Up, up and away: Through pandemic, model airplane builders/pilots doubled down

By , Daily Memphian Updated: January 03, 2021 5:59 PM CT | Published: October 02, 2020 10:56 AM CT

They are grown men. More than grown men, really, because many of them can share pictures of their grandchildren.

But they have the heartbeats of wide-eyed boys, the boys they were when they built and flew their first model airplanes in the 1950s and 1960s.

They speak of these planes, especially their dear “Ringmaster,” which is being honored with a 13th annual Worldwide Fly-A-Thon this weekend, with undying affection. And on Saturday, more than a dozen of these builders/pilots will gather at Audubon Park.


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Lester Goldsmith, 68, whose father first took him to Audubon Park in the 1950s to see these magnificent, if miniature, flying machines, can’t help missing those long-ago days.

“No such thing as computers,” he said, “and we hadn’t landed on the moon. A model airplane with a running engine was a fascination.”

Said 75-year-old Allen Worley: “When I got into it in the 50s, I was 12 years old and my dad bought me a little airplane at the hardware store. From then on, I never lost the desire to build and fly them.”

And so, boys will still be boys. Lester Goldsmith and Allen Worley kept at it. They weren’t alone.

Jim Lynch, 77, and retired for 12 years now, would finish his career in sales as an executive vice president. But he has been a member of AMA (Academy of Model Aeronautics) since 1954 when he just a kid.

Al Robinson, 68, is a retired FedEx pilot. Grew up in an aviation family – both parents were pilots – and served as an aircraft mechanic in the Marines before flying for FedEx.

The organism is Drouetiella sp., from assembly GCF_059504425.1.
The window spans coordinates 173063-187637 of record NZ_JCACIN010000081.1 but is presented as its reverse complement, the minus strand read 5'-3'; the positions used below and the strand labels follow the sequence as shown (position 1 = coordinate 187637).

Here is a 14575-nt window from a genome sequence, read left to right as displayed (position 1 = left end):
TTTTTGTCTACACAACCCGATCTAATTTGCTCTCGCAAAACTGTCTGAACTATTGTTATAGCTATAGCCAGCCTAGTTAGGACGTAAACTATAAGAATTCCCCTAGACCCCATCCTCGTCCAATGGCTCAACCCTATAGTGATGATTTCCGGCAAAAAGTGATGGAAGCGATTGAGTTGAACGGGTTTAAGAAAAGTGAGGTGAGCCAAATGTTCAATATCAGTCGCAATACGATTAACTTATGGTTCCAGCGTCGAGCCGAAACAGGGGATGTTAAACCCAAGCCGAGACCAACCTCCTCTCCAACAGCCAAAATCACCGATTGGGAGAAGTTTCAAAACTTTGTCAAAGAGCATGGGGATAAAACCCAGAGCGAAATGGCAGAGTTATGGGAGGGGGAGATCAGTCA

“I loved flying,” Robinson said. “That was my happy place.”

But he always loved building and flying the models, too.

And the Ringmaster has taken all of them back to that simpler time.

“It’s an old design we all flew when we were kids,” Robinson said.

So, they started pointing toward the 2020 Ringmaster Fly-A-Thon. And then the COVID-19 pandemic shut society down.

Their hobby, however, proved to be pandemic-proof.

“The pandemic hit,” Robinson said, “and everybody went on a building frenzy.”

Where it all began

That Audubon Park will be the local site for the Ringmaster Fly-A-Thon is not happenstance.

In the 1950s and 1960s, that was Memphis’ model airplane Mecca. At age 14 in 1966, Goldsmith met Worley, who was then about 20 and, in young Lester’s eyes, everything he wanted to be.

“He could really do it,” Goldsmith said. “His models were more exotic than mine. And he could really fly them.”

Worley agreed to take Goldsmith to a contest.

“Didn’t have seatbelts in those days and so he was sitting in the backseat in the middle,” Worley recalled. “For 100 miles both ways, he did nothing but ask questions about airplanes. I’ve never seen anybody talk so much.”

They didn’t know it then, but Audubon Park was in its last years as their airfield. By the 1970s, Goldsmith says, the park was overrun with “hippies.”

The Ringmaster, he remembers, was “easy to build, easy to fly. Low-priced, always fun.”

And fun is the goal Saturday when they the return to Audubon Park. Last year, according to ringmasterflyathon.com, the annual event featured 6,121 flights by 581 pilots in 14 nations.

“Each year it’s grown. The first year, it was like a couple hundred flights,” Goldsmith said, adding that this is the first time any of them have participated. “Of course, it’s all on the honor system. Nobody knows what anybody else is doing.

“The Ringmaster Fly-A-Thon’s not a competition. It’s just a worldwide celebration of the model and the time.”

In their own time

What better time for a unified celebration than 2020 amid a pandemic?

Saturday’s event at Audubon Park likely will get going in the late morning and likely wind down by mid-to-late-afternoon. It’s rather informal, which is a bit ironic given the meticulous nature of the hobby.